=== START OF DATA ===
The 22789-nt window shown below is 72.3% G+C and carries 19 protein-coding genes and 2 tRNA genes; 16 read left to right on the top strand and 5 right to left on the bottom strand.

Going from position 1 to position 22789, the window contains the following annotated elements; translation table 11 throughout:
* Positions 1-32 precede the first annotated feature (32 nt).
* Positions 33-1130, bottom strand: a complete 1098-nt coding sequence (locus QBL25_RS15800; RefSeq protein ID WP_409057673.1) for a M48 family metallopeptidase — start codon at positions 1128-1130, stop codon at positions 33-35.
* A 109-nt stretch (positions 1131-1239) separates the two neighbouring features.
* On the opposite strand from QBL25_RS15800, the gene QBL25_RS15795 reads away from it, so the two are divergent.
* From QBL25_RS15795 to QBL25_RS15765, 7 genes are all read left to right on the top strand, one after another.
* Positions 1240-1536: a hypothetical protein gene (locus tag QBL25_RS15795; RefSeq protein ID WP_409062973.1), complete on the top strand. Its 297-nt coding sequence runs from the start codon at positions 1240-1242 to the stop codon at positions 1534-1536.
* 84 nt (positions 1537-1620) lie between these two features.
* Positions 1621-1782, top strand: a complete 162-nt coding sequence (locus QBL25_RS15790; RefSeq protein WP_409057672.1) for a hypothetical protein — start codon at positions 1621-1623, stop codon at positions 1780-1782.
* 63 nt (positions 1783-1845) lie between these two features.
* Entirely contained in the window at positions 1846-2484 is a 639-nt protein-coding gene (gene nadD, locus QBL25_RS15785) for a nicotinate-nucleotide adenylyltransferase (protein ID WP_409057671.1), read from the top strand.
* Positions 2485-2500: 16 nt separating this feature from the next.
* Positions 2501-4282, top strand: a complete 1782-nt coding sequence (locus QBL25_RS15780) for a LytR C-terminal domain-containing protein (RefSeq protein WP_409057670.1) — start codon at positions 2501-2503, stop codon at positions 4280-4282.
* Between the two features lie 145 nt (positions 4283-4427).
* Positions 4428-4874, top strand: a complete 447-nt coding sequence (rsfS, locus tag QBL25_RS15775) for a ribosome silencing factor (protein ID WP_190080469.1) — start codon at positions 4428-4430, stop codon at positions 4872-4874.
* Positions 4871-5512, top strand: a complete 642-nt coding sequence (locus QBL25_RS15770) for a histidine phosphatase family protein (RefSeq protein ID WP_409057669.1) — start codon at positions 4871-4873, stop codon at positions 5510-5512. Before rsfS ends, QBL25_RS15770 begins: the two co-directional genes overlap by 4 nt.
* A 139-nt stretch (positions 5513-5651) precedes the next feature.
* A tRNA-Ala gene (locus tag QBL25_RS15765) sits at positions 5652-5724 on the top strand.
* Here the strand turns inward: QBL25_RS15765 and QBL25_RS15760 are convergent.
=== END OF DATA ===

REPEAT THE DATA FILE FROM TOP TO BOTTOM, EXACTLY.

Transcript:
The 22789-nt window shown below is 72.3% G+C and carries 19 protein-coding genes and 2 tRNA genes; 16 read left to right on the top strand and 5 right to left on the bottom strand.

Going from position 1 to position 22789, the window contains the following annotated elements; translation table 11 throughout:
* Positions 1-32 precede the first annotated feature (32 nt).
* Positions 33-1130, bottom strand: a complete 1098-nt coding sequence (locus QBL25_RS15800; RefSeq protein ID WP_409057673.1) for a M48 family metallopeptidase — start codon at positions 1128-1130, stop codon at positions 33-35.
* A 109-nt stretch (positions 1131-1239) separates the two neighbouring features.
* On the opposite strand from QBL25_RS15800, the gene QBL25_RS15795 reads away from it, so the two are divergent.
* From QBL25_RS15795 to QBL25_RS15765, 7 genes are all read left to right on the top strand, one after another.
* Positions 1240-1536: a hypothetical protein gene (locus tag QBL25_RS15795; RefSeq protein ID WP_409062973.1), complete on the top strand. Its 297-nt coding sequence runs from the start codon at positions 1240-1242 to the stop codon at positions 1534-1536.
* 84 nt (positions 1537-1620) lie between these two features.
* Positions 1621-1782, top strand: a complete 162-nt coding sequence (locus QBL25_RS15790; RefSeq protein WP_409057672.1) for a hypothetical protein — start codon at positions 1621-1623, stop codon at positions 1780-1782.
* 63 nt (positions 1783-1845) lie between these two features.
* Entirely contained in the window at positions 1846-2484 is a 639-nt protein-coding gene (gene nadD, locus QBL25_RS15785) for a nicotinate-nucleotide adenylyltransferase (protein ID WP_409057671.1), read from the top strand.
* Positions 2485-2500: 16 nt separating this feature from the next.
* Positions 2501-4282, top strand: a complete 1782-nt coding sequence (locus QBL25_RS15780) for a LytR C-terminal domain-containing protein (RefSeq protein WP_409057670.1) — start codon at positions 2501-2503, stop codon at positions 4280-4282.
* Between the two features lie 145 nt (positions 4283-4427).
* Positions 4428-4874, top strand: a complete 447-nt coding sequence (rsfS, locus tag QBL25_RS15775) for a ribosome silencing factor (protein ID WP_190080469.1) — start codon at positions 4428-4430, stop codon at positions 4872-4874.
* Positions 4871-5512, top strand: a complete 642-nt coding sequence (locus QBL25_RS15770) for a histidine phosphatase family protein (RefSeq protein ID WP_409057669.1) — start codon at positions 4871-4873, stop codon at positions 5510-5512. Before rsfS ends, QBL25_RS15770 begins: the two co-directional genes overlap by 4 nt.
* A 139-nt stretch (positions 5513-5651) precedes the next feature.
* A tRNA-Ala gene (locus tag QBL25_RS15765) sits at positions 5652-5724 on the top strand.
* Here the strand turns inward: QBL25_RS15765 and QBL25_RS15760 are convergent.